John: Definitely. That is a culture. I mean, you've got really kind of computational tools that are going to be a computational way of thinking about things in genetics. I'm interested in science and technology like you said then through sensory, I mean, I love sensory. To me, sensory is the science of the experience of life.
Janavi: I love that. Yes, totally is.
John: That's why you have all these different disciplines coming together, right? I mean, my background, I mean, I have a double major in math and philosophy that was my undergraduate.
Janavi: And I did not know that. I think I knew about math, but not philosophy.
John: Philosophy as well. Yeah. And then, of course, I've always been around a lot of psychologists. My postdoc was in a psychology department. I married a psychologist who is now behavioral geneticist. It's definitely all these ideas coming together. Okay, so let's talk a little bit then about how you are, you know, what are the things that are interesting to you in terms of the kind of new technologies that you're thinking about? You know, the technologies you think are going to be important over the next few years when it comes to understanding the science.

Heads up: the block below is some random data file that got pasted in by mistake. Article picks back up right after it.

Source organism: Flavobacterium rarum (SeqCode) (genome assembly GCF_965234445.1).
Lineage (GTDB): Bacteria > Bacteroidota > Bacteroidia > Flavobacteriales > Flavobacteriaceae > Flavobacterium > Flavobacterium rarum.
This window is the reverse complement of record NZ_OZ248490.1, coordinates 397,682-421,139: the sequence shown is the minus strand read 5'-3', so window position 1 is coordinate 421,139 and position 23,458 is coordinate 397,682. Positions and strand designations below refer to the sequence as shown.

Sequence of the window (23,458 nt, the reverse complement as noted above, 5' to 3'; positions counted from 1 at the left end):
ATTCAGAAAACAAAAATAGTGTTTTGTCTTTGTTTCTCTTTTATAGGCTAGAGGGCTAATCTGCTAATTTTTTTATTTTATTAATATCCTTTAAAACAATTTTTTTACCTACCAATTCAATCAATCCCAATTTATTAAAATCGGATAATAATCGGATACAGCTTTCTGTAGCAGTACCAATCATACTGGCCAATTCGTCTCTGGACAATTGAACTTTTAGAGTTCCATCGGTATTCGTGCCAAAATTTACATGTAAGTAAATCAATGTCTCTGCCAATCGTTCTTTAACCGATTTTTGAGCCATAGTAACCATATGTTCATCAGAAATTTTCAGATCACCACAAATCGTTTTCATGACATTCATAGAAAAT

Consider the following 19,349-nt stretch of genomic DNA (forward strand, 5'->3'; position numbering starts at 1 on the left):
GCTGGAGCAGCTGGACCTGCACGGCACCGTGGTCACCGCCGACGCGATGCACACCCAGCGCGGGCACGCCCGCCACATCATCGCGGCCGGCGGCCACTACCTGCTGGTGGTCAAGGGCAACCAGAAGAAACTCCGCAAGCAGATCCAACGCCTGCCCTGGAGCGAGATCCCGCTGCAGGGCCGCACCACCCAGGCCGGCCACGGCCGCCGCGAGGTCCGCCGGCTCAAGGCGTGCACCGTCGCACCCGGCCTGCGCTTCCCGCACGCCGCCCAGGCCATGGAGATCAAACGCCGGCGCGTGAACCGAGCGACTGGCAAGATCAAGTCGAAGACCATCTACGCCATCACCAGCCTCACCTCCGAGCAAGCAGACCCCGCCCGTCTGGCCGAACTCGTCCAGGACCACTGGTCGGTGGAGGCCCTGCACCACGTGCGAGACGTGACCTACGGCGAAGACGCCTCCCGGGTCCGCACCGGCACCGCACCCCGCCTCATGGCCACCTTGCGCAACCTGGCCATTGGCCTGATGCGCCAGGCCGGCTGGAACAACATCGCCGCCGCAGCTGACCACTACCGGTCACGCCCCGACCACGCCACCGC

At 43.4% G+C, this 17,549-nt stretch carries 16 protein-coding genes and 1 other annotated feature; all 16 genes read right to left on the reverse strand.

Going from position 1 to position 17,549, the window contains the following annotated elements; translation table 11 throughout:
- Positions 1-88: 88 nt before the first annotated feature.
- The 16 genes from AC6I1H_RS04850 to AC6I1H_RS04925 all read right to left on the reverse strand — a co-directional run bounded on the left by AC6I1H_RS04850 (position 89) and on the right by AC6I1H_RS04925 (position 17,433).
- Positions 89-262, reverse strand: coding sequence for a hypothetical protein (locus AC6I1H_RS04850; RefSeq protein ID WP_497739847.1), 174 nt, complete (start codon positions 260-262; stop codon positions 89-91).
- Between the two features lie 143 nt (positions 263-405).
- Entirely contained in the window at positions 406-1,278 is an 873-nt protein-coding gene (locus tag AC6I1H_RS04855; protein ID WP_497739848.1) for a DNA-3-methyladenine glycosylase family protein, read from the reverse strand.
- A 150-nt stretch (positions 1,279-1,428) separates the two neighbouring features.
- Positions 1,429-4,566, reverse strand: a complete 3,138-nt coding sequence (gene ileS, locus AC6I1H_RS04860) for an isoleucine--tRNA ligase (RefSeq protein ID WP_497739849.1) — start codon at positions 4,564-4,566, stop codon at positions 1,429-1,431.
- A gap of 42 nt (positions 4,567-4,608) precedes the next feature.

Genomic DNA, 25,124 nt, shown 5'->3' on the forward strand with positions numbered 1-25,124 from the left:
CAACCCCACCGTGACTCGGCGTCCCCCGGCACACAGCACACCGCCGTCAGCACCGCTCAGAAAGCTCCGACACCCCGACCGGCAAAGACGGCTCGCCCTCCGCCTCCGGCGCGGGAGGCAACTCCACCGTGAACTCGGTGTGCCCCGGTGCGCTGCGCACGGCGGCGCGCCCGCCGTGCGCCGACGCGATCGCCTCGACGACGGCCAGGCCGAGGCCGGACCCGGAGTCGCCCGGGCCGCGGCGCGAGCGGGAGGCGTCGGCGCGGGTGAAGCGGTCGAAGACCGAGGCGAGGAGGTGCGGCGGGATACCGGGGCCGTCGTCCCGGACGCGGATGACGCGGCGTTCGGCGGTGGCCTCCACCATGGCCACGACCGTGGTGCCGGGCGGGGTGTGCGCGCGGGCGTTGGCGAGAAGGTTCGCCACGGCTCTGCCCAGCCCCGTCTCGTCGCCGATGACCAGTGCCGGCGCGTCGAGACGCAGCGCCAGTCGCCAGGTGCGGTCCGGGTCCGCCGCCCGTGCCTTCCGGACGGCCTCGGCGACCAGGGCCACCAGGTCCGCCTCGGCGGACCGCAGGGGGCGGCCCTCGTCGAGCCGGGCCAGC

Janavi: Absolutely. You know, I'm happy to share a little bit more about the role of a digital sensory scientist.
John: Oh, yes. Please do.
Janavi: Kind of the technologies that we will be looking at. So when we talk about digital sensory scientists, like it's a dedicated role within General Mills, so embedded within our sensory organization to kind of do the upfront exploration and vetting of sort of new digital tools and technologies in sensory and consumer learning. So when you think about data capture, visualization methods as well as measurement, so it really does though come with a strong focus on business value creation and the overall process.
Janavi: What is that process to pilot tight end to business use cases and really integrate these into large, complex organizations? So I think a small sample of this is some of the smart speaker work that we worked on together, right?
Janavi: Technologies to pilots in our organization to see how they can uniquely help us answer specific business questions, right?